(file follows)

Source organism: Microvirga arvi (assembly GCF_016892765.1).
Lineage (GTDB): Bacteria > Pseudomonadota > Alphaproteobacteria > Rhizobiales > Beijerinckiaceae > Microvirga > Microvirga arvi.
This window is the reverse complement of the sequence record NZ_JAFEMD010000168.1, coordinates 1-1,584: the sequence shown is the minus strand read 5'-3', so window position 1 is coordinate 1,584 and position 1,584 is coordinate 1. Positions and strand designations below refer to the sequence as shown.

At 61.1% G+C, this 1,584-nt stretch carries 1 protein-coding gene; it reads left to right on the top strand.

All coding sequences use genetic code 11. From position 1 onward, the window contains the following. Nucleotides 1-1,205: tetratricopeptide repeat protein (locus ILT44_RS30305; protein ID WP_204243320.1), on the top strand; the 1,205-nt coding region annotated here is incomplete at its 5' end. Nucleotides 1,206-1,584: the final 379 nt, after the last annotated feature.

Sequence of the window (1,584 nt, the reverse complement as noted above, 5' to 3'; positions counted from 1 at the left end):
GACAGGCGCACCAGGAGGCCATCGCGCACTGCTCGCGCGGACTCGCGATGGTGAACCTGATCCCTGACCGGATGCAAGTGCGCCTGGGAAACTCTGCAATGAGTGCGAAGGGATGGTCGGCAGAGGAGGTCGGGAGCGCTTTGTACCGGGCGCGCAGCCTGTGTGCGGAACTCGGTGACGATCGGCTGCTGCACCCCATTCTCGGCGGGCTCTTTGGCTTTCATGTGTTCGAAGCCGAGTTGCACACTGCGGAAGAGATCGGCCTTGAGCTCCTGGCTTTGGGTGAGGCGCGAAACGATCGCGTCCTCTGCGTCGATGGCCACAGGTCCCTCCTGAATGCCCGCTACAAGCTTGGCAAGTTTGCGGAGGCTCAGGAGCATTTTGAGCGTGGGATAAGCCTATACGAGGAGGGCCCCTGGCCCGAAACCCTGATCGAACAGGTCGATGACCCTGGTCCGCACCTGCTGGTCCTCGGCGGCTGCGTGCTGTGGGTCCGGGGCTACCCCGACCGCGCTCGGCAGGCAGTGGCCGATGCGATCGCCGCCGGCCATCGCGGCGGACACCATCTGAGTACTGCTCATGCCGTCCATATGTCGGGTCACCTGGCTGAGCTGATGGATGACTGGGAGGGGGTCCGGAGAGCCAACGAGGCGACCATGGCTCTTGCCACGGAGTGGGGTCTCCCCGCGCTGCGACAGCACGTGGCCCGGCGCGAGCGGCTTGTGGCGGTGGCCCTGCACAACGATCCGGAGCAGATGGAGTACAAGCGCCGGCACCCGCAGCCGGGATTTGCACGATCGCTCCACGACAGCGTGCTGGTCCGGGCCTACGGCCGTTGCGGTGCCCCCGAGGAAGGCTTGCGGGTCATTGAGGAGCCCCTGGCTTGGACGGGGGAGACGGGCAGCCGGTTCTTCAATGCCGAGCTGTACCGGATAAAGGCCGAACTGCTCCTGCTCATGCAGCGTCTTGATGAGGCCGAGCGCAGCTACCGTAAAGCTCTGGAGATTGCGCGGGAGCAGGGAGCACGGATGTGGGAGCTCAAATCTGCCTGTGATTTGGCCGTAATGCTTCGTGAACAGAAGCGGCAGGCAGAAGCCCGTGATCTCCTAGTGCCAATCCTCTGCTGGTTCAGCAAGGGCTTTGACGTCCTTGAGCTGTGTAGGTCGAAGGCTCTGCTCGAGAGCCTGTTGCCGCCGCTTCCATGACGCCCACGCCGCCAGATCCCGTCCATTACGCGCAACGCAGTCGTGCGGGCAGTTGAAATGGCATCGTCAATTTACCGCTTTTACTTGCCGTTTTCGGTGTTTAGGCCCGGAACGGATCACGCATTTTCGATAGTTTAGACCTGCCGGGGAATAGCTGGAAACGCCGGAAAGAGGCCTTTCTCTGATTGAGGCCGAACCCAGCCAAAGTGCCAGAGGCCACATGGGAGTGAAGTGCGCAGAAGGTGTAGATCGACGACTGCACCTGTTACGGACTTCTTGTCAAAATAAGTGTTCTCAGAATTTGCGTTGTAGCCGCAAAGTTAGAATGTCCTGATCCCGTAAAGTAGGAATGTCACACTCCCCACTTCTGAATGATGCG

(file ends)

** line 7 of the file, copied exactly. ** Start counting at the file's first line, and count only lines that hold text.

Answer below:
GACAGGCGCACCAGGAGGCCATCGCGCACTGCTCGCGCGGACTCGCGATGGTGAACCTGATCCCTGACCGGATGCAAGTGCGCCTGGGAAACTCTGCAATGAGTGCGAAGGGATGGTCGGCAGAGGAGGTCGGGAGCGCTTTGTACCGGGCGCGCAGCCTGTGTGCGGAACTCGGTGACGATCGGCTGCTGCACCCCATTCTCGGCGGGCTCTTTGGCTTTCATGTGTTCGAAGCCGAGTTGCACACTGCGGAAGAGATCGGCCTTGAGCTCCTGGCTTTGGGTGAGGCGCGAAACGATCGCGTCCTCTGCGTCGATGGCCACAGGTCCCTCCTGAATGCCCGCTACAAGCTTGGCAAGTTTGCGGAGGCTCAGGAGCATTTTGAGCGTGGGATAAGCCTATACGAGGAGGGCCCCTGGCCCGAAACCCTGATCGAACAGGTCGATGACCCTGGTCCGCACCTGCTGGTCCTCGGCGGCTGCGTGCTGTGGGTCCGGGGCTACCCCGACCGCGCTCGGCAGGCAGTGGCCGATGCGATCGCCGCCGGCCATCGCGGCGGACACCATCTGAGTACTGCTCATGCCGTCCATATGTCGGGTCACCTGGCTGAGCTGATGGATGACTGGGAGGGGGTCCGGAGAGCCAACGAGGCGACCATGGCTCTTGCCACGGAGTGGGGTCTCCCCGCGCTGCGACAGCACGTGGCCCGGCGCGAGCGGCTTGTGGCGGTGGCCCTGCACAACGATCCGGAGCAGATGGAGTACAAGCGCCGGCACCCGCAGCCGGGATTTGCACGATCGCTCCACGACAGCGTGCTGGTCCGGGCCTACGGCCGTTGCGGTGCCCCCGAGGAAGGCTTGCGGGTCATTGAGGAGCCCCTGGCTTGGACGGGGGAGACGGGCAGCCGGTTCTTCAATGCCGAGCTGTACCGGATAAAGGCCGAACTGCTCCTGCTCATGCAGCGTCTTGATGAGGCCGAGCGCAGCTACCGTAAAGCTCTGGAGATTGCGCGGGAGCAGGGAGCACGGATGTGGGAGCTCAAATCTGCCTGTGATTTGGCCGTAATGCTTCGTGAACAGAAGCGGCAGGCAGAAGCCCGTGATCTCCTAGTGCCAATCCTCTGCTGGTTCAGCAAGGGCTTTGACGTCCTTGAGCTGTGTAGGTCGAAGGCTCTGCTCGAGAGCCTGTTGCCGCCGCTTCCATGACGCCCACGCCGCCAGATCCCGTCCATTACGCGCAACGCAGTCGTGCGGGCAGTTGAAATGGCATCGTCAATTTACCGCTTTTACTTGCCGTTTTCGGTGTTTAGGCCCGGAACGGATCACGCATTTTCGATAGTTTAGACCTGCCGGGGAATAGCTGGAAACGCCGGAAAGAGGCCTTTCTCTGATTGAGGCCGAACCCAGCCAAAGTGCCAGAGGCCACATGGGAGTGAAGTGCGCAGAAGGTGTAGATCGACGACTGCACCTGTTACGGACTTCTTGTCAAAATAAGTGTTCTCAGAATTTGCGTTGTAGCCGCAAAGTTAGAATGTCCTGATCCCGTAAAGTAGGAATGTCACACTCCCCACTTCTGAATGATGCG